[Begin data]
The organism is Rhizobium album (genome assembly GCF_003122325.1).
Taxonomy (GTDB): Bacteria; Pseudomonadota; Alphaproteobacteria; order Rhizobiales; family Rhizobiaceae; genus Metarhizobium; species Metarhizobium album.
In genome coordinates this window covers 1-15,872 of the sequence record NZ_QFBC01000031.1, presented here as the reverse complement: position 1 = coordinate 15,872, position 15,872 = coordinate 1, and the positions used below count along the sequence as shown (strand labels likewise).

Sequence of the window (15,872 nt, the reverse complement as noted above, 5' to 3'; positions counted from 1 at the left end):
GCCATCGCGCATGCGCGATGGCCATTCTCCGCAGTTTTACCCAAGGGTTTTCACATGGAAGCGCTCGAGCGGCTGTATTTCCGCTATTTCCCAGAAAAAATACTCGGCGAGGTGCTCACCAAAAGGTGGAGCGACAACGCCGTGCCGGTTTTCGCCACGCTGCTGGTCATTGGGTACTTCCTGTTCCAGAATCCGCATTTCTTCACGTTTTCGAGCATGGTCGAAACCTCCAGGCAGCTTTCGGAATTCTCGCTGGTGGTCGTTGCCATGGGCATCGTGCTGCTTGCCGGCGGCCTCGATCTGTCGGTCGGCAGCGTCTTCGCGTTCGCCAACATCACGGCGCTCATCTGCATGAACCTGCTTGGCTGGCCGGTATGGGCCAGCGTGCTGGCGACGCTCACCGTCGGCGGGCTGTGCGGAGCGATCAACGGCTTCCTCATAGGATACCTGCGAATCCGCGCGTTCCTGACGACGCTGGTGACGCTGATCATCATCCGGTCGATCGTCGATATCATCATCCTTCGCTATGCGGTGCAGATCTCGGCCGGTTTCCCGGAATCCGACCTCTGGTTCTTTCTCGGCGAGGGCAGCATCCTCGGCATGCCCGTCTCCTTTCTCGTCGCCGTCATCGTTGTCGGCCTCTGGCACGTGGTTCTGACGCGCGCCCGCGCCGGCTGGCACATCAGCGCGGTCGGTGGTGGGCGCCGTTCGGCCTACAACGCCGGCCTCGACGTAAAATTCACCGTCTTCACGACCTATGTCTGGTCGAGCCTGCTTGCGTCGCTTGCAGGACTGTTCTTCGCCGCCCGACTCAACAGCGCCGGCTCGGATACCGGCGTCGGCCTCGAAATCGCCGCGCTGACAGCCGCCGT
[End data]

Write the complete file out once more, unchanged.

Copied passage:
The organism is Rhizobium album (genome assembly GCF_003122325.1).
Taxonomy (GTDB): Bacteria; Pseudomonadota; Alphaproteobacteria; order Rhizobiales; family Rhizobiaceae; genus Metarhizobium; species Metarhizobium album.
In genome coordinates this window covers 1-15,872 of the sequence record NZ_QFBC01000031.1, presented here as the reverse complement: position 1 = coordinate 15,872, position 15,872 = coordinate 1, and the positions used below count along the sequence as shown (strand labels likewise).

Sequence of the window (15,872 nt, the reverse complement as noted above, 5' to 3'; positions counted from 1 at the left end):
GCCATCGCGCATGCGCGATGGCCATTCTCCGCAGTTTTACCCAAGGGTTTTCACATGGAAGCGCTCGAGCGGCTGTATTTCCGCTATTTCCCAGAAAAAATACTCGGCGAGGTGCTCACCAAAAGGTGGAGCGACAACGCCGTGCCGGTTTTCGCCACGCTGCTGGTCATTGGGTACTTCCTGTTCCAGAATCCGCATTTCTTCACGTTTTCGAGCATGGTCGAAACCTCCAGGCAGCTTTCGGAATTCTCGCTGGTGGTCGTTGCCATGGGCATCGTGCTGCTTGCCGGCGGCCTCGATCTGTCGGTCGGCAGCGTCTTCGCGTTCGCCAACATCACGGCGCTCATCTGCATGAACCTGCTTGGCTGGCCGGTATGGGCCAGCGTGCTGGCGACGCTCACCGTCGGCGGGCTGTGCGGAGCGATCAACGGCTTCCTCATAGGATACCTGCGAATCCGCGCGTTCCTGACGACGCTGGTGACGCTGATCATCATCCGGTCGATCGTCGATATCATCATCCTTCGCTATGCGGTGCAGATCTCGGCCGGTTTCCCGGAATCCGACCTCTGGTTCTTTCTCGGCGAGGGCAGCATCCTCGGCATGCCCGTCTCCTTTCTCGTCGCCGTCATCGTTGTCGGCCTCTGGCACGTGGTTCTGACGCGCGCCCGCGCCGGCTGGCACATCAGCGCGGTCGGTGGTGGGCGCCGTTCGGCCTACAACGCCGGCCTCGACGTAAAATTCACCGTCTTCACGACCTATGTCTGGTCGAGCCTGCTTGCGTCGCTTGCAGGACTGTTCTTCGCCGCCCGACTCAACAGCGCCGGCTCGGATACCGGCGTCGGCCTCGAAATCGCCGCGCTGACAGCCGCCGT